“Teacher, which commandment is the greatest?”
The 26-year-old nurse was in his room often, from the day he was placed in intensive care until the day before he died. She never left his side. She drew his blood, put tubes down his throat, wiped his saliva and cleaned up his diarrhea. She never stopped caring for him even though he had the deadly Ebola virus. We know her now as the first person in the United States to contract the deadly disease. She went from being a care giver to a patient. “You shall love your neighbor as yourself.”
The group of hikers was climbing the rocks on Fogarty Creek along the Oregon coast, when the incoming tide left them stranded. The rising tides came up very rapidly and cut them off from shore as 15-foot waves crashed around them. Three of the eight hikers tried to swim to shore, but that quickly proved impossible. It was then that two bystanders—complete strangers to the stranded hikers—jumped in the water trying to reach the three swimmers who were now drowning. Other bystanders formed a human chain, linking their arms to reach the swimmers, and pulled them out of the water. One of the bystanders then gave CPR to revive one of the hikers. “You shall love your neighbor as yourself.”
Patricia and her daughter Jessica were walking after dinner on Sunday, just two weeks ago – it was something they did often. They’d talked and prayed a novena to our blessed mother—“Mary, Undoer of Knots”—as they walked. It was early evening and the sun had just slipped below the horizon. The driver was approaching them from behind and he never even saw them. Both were killed, and in an instant, a family lost two precious members. As the father and his other son and daughter held a brief press conference, they explained as best they could that they were hurting terribly and somehow holding-up. They also said that they were praying for the driver of that vehicle that had claimed their mother and sister. “You shall love your neighbor as yourself.”
It was nothing less than a trap in a hostile setting when a scholar of the law asked Jesus, “Which, of all of these laws, is the greatest?” There were more than 600 of them; all of the “do’s and don’ts about living a good Jewish life. Everything from how to wash your hands, to cutting your food, to growing a beard and dressing for a funeral. And because there were so many detailed requirements and endless distinctions, it was nearly impossible to, “get to the heart of what was essential.” Jesus was asked to pick one commandment, but he answers with two; two as one. First, Love God with your entire being; with everything we have—“whole-hearted, not lackadaisical; outgoing, not introverted; with conviction, courage and commitment.” And the second, like the first, “Love your neighbor . . . as yourself.”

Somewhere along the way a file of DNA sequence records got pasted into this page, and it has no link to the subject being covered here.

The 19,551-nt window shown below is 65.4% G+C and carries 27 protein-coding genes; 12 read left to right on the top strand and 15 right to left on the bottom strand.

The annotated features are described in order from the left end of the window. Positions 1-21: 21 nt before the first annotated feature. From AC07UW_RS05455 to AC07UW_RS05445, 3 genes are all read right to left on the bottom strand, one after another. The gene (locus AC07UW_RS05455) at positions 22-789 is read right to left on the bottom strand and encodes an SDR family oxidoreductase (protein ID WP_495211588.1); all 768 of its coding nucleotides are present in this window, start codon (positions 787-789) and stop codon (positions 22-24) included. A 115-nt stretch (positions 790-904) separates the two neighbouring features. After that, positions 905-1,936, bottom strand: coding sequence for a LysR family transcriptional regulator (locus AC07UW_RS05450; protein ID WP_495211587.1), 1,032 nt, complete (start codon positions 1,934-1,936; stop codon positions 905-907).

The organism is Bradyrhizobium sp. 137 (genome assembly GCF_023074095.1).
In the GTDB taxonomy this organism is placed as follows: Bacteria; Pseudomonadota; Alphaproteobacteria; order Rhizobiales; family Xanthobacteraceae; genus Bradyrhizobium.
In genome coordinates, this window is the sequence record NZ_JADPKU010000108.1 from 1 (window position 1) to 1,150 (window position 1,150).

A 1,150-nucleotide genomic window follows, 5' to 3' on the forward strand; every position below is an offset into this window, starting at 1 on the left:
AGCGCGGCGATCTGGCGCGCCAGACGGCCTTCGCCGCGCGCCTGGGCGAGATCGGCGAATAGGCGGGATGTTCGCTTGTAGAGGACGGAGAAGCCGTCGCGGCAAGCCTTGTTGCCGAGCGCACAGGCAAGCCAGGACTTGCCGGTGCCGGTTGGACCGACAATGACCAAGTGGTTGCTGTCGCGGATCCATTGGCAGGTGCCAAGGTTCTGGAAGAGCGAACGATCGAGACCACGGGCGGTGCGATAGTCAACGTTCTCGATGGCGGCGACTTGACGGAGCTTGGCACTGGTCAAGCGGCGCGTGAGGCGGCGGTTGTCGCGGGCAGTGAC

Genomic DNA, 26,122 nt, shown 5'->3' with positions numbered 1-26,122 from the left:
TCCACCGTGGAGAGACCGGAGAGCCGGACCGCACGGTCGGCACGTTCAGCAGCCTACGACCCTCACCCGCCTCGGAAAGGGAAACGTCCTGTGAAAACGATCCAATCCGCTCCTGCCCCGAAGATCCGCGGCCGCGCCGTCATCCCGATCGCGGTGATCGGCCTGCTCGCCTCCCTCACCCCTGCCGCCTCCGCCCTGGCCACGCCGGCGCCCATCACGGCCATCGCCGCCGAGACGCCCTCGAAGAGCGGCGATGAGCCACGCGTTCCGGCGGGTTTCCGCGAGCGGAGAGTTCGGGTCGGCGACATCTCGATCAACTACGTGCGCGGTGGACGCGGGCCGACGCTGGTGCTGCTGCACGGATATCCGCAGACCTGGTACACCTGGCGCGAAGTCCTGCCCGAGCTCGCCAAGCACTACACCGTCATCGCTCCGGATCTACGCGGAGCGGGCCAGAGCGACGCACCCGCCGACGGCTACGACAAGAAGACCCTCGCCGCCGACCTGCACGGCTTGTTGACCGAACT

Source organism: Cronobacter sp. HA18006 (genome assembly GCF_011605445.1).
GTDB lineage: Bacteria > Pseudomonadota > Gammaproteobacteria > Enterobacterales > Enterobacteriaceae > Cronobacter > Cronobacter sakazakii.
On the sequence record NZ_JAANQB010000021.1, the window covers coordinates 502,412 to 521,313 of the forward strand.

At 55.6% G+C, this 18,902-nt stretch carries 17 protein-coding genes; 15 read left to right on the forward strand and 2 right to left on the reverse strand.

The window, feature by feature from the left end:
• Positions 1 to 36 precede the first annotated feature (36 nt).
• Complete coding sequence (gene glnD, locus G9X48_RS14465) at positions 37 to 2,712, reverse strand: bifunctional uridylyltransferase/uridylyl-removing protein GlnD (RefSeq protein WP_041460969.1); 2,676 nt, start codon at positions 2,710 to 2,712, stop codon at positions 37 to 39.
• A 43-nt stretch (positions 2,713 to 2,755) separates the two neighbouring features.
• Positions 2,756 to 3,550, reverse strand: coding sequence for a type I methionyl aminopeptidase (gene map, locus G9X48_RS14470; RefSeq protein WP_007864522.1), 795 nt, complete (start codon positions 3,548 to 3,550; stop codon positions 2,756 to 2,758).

Love God! Who could take issue with that? God is the source of life itself. It was out of God’s love that we came from nothing, created in His image. “When we say ‘God,’ we are confessing God . . . who is infinitely beneficent and infinitely lovable.” And God’s relationship with us, “is not one of power or indifference, but of affection, of love.” God cares about us; cares about what happens to us.
So, how do we know that we are really loving God . . . enough? By bringing these two commandments—love of God and love of neighbor—together, Jesus makes it quite clear that the love we have for God is measured by how we love our neighbors. We can’t say we love God if we’re not loving our neighbor.
And Jesus is not talking about loving our neighbor in the abstract—not just those who live in our subdivisions; those whose children ride the same school bus with our children. So, who is this neighbor? In Jesus’ day, the neighbors were aliens, widows, orphans and the poor. Today, we still have the aliens and we still have the poor. And there are the overlooked, those we don’t even know—those without voice and power, those who have infectious diseases, those who are in trouble and need rescuing, those who take the lives of loved-ones in tragic accidents, those with the faces we have so much trouble looking at. It is those faces, of those neighbors—Jesus links our love for them with our love for God.
You know, with Jesus, love can seem so difficult at times. His love is the kind of that makes demands on us. We know what this love is like—it’s hard; it’s serving others. It’s the kind of love we can prove we’ve done because we have the scars and callouses to show for it. It is the love that is the eternal in us. It is the only thing we take with us from this life into the next. And that makes it worth it.
It’s a lot to ask of us. But Jesus is the one person who can get away with asking us. He can demand this love because he’s done it. He even took it to an extreme. He put up his life for us. So, if God can go that far to prove his love for us, we dare not do any less for our neighbor.
Today, in those precious few moments, right after we receive Holy Communion, when we have the God of love within us, ask him how you’re doing in loving your neighbor. Ask Jesus who loves us with his whole being, with all of his body and blood. Ask him, “How am I doing in loving my neighbor? How can I do more for the neediest in society and . . . and do it better?” And promise him that you’ll do more to love our neighbors so that we can love him more “with all of our hearts, souls, and minds.”
Bergant, Dianne and Richard Fragomeni. Preaching the New Lectionary, Year A. Collegeville: The Liturgical Press, 2001.
Buetow, Harold A. God Still Speaks: Listen! Staten Island: Alba House, 1995.
Catechism of the Catholic Church, #’s 2085, 2086 and 2087
First Impressions http://www.preacherexchange.com/
Gomes, Peter J. Sermons, Biblical Wisdom for Daily Living. New York: William Morrow and Company, 1998.
Wallace, James A. with Robert Waznak and Guerric DeBona. Lift Up Your Hearts, Homilies for the “A” Cycle. New York: Paulist Press, 2004.